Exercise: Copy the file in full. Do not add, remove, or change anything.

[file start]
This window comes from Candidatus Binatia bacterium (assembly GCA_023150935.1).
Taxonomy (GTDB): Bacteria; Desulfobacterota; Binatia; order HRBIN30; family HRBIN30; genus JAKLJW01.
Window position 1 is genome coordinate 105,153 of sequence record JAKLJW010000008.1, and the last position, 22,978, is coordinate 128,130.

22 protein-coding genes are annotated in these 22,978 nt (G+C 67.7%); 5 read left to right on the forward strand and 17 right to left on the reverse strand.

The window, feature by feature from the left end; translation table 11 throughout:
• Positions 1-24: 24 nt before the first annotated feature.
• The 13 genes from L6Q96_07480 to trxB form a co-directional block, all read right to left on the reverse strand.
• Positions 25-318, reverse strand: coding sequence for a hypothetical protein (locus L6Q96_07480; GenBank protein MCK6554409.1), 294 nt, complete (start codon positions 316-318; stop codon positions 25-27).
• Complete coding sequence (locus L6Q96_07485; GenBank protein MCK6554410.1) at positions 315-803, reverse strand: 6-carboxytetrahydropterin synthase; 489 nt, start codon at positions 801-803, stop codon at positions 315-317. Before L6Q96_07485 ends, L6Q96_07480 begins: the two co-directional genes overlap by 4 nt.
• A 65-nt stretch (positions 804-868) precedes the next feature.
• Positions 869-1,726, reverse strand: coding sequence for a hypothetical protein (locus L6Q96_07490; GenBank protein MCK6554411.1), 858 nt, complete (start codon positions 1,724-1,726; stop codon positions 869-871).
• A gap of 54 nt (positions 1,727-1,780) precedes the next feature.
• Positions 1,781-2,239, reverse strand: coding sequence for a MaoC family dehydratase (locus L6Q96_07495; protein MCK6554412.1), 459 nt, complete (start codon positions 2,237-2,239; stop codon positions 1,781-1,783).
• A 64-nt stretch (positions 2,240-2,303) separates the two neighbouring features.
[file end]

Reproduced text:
This window comes from Candidatus Binatia bacterium (assembly GCA_023150935.1).
Taxonomy (GTDB): Bacteria; Desulfobacterota; Binatia; order HRBIN30; family HRBIN30; genus JAKLJW01.
Window position 1 is genome coordinate 105,153 of sequence record JAKLJW010000008.1, and the last position, 22,978, is coordinate 128,130.

22 protein-coding genes are annotated in these 22,978 nt (G+C 67.7%); 5 read left to right on the forward strand and 17 right to left on the reverse strand.

The window, feature by feature from the left end; translation table 11 throughout:
• Positions 1-24: 24 nt before the first annotated feature.
• The 13 genes from L6Q96_07480 to trxB form a co-directional block, all read right to left on the reverse strand.
• Positions 25-318, reverse strand: coding sequence for a hypothetical protein (locus L6Q96_07480; GenBank protein MCK6554409.1), 294 nt, complete (start codon positions 316-318; stop codon positions 25-27).
• Complete coding sequence (locus L6Q96_07485; GenBank protein MCK6554410.1) at positions 315-803, reverse strand: 6-carboxytetrahydropterin synthase; 489 nt, start codon at positions 801-803, stop codon at positions 315-317. Before L6Q96_07485 ends, L6Q96_07480 begins: the two co-directional genes overlap by 4 nt.
• A 65-nt stretch (positions 804-868) precedes the next feature.
• Positions 869-1,726, reverse strand: coding sequence for a hypothetical protein (locus L6Q96_07490; GenBank protein MCK6554411.1), 858 nt, complete (start codon positions 1,724-1,726; stop codon positions 869-871).
• A gap of 54 nt (positions 1,727-1,780) precedes the next feature.
• Positions 1,781-2,239, reverse strand: coding sequence for a MaoC family dehydratase (locus L6Q96_07495; protein MCK6554412.1), 459 nt, complete (start codon positions 2,237-2,239; stop codon positions 1,781-1,783).
• A 64-nt stretch (positions 2,240-2,303) separates the two neighbouring features.